In 250 cities across the world on Saturday, people rallied to march against Monsanto, a seed producer based out of Minnesota.
The company says their genetically modified products help farmers make profits, while conserving resources.
But many people believe their seeds grow foods that is dangerous to our bodies.
Hundreds of people marched down University Drive Saturday morning to fight the maker of genetically modified seeds that they believe cause health and environmental problems.
"They're not even food, this fake food is unhealthy," said Jared Keen, who is against Monsanto.
Monsanto's seeds are engineered to resist insecticides and herbicides and help increase the global food supply, but these people say they're not safe to eat.
"I think that once we alter the genetic structure of food, I think our bodies don't know what to do with that food anymore so it does effect--I mean we have the unhealthiest population on the planet, yet we have more food than ever available, if you can call what people are eating food," said Stephanie Blackbird, who is against Monsanto.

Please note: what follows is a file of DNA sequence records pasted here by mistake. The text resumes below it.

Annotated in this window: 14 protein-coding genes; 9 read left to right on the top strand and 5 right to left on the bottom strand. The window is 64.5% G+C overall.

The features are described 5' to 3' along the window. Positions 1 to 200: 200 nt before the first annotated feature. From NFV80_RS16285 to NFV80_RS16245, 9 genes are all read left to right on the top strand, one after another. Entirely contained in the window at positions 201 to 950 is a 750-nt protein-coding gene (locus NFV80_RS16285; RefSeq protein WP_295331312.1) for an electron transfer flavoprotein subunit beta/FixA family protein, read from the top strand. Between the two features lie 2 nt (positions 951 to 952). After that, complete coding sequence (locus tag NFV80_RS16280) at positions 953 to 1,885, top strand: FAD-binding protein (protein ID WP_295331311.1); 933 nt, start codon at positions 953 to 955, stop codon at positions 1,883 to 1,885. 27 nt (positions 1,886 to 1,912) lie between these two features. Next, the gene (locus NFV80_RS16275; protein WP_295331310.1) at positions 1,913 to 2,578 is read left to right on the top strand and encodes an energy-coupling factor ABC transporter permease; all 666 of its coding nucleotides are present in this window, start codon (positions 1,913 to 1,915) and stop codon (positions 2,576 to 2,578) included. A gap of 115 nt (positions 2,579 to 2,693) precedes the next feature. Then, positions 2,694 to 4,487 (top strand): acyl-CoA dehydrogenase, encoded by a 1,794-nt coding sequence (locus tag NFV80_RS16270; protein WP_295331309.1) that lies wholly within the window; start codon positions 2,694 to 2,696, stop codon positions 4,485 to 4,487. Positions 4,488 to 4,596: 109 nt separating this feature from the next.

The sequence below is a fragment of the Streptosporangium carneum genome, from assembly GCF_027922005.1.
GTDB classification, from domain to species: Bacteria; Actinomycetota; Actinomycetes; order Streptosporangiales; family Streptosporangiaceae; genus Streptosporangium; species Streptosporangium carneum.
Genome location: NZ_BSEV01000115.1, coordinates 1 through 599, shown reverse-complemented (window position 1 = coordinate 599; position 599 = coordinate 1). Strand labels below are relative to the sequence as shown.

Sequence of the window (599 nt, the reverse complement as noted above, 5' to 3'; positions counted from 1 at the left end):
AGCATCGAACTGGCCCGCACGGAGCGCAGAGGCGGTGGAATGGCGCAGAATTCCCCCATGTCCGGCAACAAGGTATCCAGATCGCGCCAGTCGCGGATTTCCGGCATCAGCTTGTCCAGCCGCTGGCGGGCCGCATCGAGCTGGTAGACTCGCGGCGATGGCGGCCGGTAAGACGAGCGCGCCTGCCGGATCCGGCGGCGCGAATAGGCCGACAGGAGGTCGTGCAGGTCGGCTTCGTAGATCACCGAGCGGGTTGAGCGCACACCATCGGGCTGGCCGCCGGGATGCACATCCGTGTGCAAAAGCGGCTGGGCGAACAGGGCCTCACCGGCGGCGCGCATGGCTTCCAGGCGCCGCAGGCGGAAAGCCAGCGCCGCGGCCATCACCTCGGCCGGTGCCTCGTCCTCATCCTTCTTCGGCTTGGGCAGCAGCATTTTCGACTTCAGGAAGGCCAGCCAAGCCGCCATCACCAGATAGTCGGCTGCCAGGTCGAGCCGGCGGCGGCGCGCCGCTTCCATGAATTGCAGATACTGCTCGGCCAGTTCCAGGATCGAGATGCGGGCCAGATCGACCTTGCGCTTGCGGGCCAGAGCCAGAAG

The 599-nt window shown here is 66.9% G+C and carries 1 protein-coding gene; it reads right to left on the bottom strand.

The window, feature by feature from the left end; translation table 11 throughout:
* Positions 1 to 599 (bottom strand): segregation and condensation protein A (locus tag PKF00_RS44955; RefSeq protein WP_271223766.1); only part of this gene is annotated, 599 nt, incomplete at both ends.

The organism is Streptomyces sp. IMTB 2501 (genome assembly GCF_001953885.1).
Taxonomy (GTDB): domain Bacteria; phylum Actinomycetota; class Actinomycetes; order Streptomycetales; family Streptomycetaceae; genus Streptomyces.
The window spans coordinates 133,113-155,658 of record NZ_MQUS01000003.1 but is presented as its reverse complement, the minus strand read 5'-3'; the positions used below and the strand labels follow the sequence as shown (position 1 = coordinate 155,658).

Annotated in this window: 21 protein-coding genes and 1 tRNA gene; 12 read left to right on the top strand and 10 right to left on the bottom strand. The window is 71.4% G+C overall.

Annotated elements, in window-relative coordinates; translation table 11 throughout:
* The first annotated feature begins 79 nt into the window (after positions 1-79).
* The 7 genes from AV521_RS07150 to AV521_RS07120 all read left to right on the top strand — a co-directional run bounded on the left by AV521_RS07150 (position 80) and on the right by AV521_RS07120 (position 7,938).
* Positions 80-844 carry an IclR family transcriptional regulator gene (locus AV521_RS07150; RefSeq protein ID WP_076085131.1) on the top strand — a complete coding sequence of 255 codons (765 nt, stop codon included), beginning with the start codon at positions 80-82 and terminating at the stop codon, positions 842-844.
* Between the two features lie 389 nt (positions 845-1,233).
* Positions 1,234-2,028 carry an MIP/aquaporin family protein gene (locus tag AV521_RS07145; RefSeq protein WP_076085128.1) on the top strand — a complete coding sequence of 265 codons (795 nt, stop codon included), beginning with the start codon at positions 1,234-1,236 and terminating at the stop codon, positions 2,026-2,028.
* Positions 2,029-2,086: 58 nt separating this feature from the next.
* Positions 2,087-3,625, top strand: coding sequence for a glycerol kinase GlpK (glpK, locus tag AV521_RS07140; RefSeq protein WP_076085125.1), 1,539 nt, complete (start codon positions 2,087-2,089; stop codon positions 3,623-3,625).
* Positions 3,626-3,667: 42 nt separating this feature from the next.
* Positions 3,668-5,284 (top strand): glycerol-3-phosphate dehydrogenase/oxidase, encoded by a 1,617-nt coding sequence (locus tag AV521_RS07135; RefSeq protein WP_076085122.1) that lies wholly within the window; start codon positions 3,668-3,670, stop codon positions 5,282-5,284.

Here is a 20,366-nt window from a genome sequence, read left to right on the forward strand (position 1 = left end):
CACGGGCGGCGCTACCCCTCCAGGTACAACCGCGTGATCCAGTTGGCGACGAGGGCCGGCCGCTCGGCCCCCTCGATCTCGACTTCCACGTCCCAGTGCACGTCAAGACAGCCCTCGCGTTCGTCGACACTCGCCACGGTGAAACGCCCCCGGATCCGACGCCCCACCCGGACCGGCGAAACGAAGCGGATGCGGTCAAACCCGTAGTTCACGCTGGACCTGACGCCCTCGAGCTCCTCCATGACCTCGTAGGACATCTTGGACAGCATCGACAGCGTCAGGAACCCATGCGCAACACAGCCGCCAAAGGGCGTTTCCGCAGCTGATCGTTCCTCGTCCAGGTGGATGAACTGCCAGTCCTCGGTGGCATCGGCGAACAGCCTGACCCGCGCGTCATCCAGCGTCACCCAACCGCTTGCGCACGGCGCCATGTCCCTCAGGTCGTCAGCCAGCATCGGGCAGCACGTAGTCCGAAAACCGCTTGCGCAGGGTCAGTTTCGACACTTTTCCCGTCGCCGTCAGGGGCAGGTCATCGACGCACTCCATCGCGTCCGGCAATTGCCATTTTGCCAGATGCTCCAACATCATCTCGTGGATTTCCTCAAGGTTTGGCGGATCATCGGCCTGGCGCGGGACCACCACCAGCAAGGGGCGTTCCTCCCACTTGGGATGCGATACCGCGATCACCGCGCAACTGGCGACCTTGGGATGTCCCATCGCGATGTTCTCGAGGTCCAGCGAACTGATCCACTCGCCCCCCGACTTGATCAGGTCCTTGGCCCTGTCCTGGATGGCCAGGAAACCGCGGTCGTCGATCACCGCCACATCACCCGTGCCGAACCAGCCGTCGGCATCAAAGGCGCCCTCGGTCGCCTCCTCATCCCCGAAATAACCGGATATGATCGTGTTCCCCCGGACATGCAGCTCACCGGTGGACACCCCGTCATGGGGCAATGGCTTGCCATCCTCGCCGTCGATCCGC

The federal government and many scientists say GMO's are not harmful to our bodies, but people fighting Saturday at least want GMO's to be labeled.
"We put all kinds of labeling on our food products, we also put warning labels on cigarettes, we put labels on alcohol, but they don't want to put the label warning on their food. They don't want to tell people what's in their food, that should raise red flags for everybody; at least let people know what's in their food," said Keen.
"I think we should have a choice to know what's in our food and to buy it or not buy it and the next step is to not eat it at all, to make choices to not buy that food," said Blackbird.
Earlier this week the Senate rejected a bill allowing states to require labeling of genetically modified foods.
|A statement, in part, from Monsanto reads:
"While we respect each individual's right to express their point of view on these topics, we believe we are making a contribution to improving agriculture by helping farmers produce more from their land while conserving natural resources such as water and energy."
KDFW FOX 4
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